U.S. Bureau of Prisons spokesman Dean Boyd said the restrictions on Lindh, 28, will expire Friday. He said the current limits Lindh faces are not public and he cannot discuss them.
Although former U.S. Attorney General John Ashcroft first imposed restrictions on Lindh in March 2002, Boyd said they have been modified several times as "the perceived threat of Lindh's communications diminished."
Lindh is serving a 20-year sentence for aiding Afghanistan's now-defunct Taliban government. He was captured in Afghanistan in November 2001 by U.S. forces sent to topple the Taliban after the Sept. 11 terrorist attacks. He was charged with conspiring to kill Americans and supporting terrorists but pleaded guilty in 2002 to lesser offenses.
Lindh is incarcerated at a medium-security federal prison in Terre Haute, Ind., about 80 miles west of Indianapolis, with a scheduled release date of May 23, 2019.
Jim Brosnahan, a San Francisco attorney who represents Lindh, said Wednesday that he is pleased the restrictions are being lifted.
Among other things, he said the changes will allow Lindh to contact and meet with people other than his attorneys and relatives. Brosnahan said the current restrictions have prevented Lindh from telling his side of the story of how he ended up aiding Islamic fundamentalists who ran an oppressive Afghan regime.
"I think that as time has gone by people have begun to realize, inside the government and to some extent outside the government, that John was just in the wrong place at the wrong time," Brosnahan said.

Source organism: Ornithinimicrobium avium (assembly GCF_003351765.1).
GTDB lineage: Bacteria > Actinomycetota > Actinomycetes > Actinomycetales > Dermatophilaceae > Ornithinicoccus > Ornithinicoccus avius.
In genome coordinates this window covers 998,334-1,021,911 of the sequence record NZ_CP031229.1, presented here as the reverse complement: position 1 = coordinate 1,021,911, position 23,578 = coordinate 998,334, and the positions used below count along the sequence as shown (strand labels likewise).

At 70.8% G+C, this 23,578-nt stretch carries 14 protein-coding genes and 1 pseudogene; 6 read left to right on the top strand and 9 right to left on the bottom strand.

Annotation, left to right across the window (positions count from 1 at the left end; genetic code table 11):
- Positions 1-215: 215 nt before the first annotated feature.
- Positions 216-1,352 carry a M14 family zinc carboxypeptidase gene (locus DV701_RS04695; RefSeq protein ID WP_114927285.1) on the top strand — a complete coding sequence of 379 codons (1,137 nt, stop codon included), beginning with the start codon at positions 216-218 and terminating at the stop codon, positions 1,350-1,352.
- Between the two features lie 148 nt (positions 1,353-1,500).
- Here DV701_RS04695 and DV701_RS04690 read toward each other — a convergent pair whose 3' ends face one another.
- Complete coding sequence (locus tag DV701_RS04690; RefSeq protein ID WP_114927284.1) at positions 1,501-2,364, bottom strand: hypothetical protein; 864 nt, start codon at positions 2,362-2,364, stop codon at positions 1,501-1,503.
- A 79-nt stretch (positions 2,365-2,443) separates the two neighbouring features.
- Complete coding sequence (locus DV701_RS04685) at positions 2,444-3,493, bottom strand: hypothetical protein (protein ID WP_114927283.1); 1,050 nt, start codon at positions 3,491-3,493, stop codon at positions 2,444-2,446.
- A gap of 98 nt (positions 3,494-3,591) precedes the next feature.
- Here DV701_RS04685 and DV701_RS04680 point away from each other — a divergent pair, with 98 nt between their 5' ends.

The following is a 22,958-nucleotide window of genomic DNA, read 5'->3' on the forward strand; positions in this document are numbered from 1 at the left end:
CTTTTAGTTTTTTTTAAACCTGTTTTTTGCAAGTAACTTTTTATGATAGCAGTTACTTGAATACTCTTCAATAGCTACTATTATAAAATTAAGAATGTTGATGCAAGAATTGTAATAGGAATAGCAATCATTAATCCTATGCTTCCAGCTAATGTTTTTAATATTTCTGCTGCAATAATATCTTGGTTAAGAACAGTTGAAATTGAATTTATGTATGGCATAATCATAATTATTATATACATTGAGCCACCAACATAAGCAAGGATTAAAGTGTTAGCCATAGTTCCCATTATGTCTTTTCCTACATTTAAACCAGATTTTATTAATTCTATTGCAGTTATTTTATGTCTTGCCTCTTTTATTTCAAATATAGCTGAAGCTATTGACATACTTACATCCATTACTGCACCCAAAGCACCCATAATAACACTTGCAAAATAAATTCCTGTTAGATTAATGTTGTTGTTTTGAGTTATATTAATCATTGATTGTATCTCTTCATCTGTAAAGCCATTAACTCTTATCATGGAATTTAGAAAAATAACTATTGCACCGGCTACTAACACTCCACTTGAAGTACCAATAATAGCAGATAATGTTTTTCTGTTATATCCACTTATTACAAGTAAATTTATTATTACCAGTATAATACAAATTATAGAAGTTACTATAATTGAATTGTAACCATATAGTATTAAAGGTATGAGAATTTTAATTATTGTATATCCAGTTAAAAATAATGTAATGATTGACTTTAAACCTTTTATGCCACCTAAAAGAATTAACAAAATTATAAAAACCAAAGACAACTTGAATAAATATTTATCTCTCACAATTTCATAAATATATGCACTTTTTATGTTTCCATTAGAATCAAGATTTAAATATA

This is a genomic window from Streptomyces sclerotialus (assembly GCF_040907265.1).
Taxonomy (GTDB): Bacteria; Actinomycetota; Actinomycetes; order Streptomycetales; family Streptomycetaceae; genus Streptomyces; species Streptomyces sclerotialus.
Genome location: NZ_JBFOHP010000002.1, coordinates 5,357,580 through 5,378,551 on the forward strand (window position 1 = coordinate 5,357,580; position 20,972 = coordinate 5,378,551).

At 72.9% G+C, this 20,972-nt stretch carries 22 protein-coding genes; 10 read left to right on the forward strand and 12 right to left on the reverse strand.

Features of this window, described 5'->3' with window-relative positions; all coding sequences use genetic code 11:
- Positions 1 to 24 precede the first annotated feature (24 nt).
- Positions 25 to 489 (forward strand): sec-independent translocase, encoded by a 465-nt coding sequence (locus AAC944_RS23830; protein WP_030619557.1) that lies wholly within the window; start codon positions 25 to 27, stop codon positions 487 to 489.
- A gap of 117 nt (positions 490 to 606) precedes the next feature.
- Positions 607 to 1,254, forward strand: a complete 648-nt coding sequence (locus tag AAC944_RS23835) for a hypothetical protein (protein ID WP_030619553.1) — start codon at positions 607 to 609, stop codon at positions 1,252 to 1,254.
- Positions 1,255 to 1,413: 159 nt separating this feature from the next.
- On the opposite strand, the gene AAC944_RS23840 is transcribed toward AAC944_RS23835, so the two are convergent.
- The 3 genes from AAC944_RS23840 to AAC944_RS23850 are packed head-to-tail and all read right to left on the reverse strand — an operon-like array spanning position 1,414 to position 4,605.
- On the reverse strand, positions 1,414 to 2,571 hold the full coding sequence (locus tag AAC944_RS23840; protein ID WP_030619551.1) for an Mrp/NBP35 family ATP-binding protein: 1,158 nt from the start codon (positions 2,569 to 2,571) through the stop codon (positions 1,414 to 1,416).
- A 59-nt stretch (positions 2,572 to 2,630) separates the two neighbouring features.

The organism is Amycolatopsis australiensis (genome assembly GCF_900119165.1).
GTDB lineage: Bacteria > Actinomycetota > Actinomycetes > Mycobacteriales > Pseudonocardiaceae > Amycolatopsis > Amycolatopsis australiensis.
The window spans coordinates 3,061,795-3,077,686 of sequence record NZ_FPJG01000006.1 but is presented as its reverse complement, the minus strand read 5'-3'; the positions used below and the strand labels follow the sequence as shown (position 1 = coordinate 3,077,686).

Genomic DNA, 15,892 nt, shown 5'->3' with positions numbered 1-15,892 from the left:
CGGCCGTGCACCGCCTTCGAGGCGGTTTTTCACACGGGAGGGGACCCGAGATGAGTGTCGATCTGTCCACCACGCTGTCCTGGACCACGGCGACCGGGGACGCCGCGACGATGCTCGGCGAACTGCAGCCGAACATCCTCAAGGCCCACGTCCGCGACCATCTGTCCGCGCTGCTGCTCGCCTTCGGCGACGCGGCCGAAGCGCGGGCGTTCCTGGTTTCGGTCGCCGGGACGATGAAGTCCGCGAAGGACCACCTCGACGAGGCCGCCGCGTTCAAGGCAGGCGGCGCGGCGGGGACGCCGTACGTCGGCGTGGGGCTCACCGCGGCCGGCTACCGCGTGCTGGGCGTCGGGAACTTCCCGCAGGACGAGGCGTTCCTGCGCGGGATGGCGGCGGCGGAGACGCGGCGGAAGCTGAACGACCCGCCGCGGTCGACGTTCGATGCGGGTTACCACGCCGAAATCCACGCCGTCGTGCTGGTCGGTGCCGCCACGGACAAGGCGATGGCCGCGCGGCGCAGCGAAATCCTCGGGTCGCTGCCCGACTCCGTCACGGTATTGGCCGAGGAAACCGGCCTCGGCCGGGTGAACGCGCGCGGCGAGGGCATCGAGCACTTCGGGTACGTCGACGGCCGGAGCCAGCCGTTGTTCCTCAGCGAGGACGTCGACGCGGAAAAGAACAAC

Lindh, a convert to Islam, went to Afghanistan to fight for the Taliban against the Northern Alliance, which received U.S. backing. Lindh's father has said his son has been wrongly maligned as a traitor and murderer.
Brosnahan said the prison restrictions Lindh has faced were imposed "for reasons that have nothing to do with the purpose of the statute of restrictions but rather a desire that he not be allowed to speak."
Brosnahan said the government has allowed him, a second attorney, Lindh's parents and a grandmother to meet with him at the prison.
"But otherwise he couldn't talk to anybody. He couldn't talk to people like (reporters) and he couldn't say, 'Look, here's what happened,'" Brosnahan said.
Before President George W. Bush left office in January, Lindh's parents and attorneys tried unsuccessfully to persuade Bush to commute Lindh's sentence and set him free.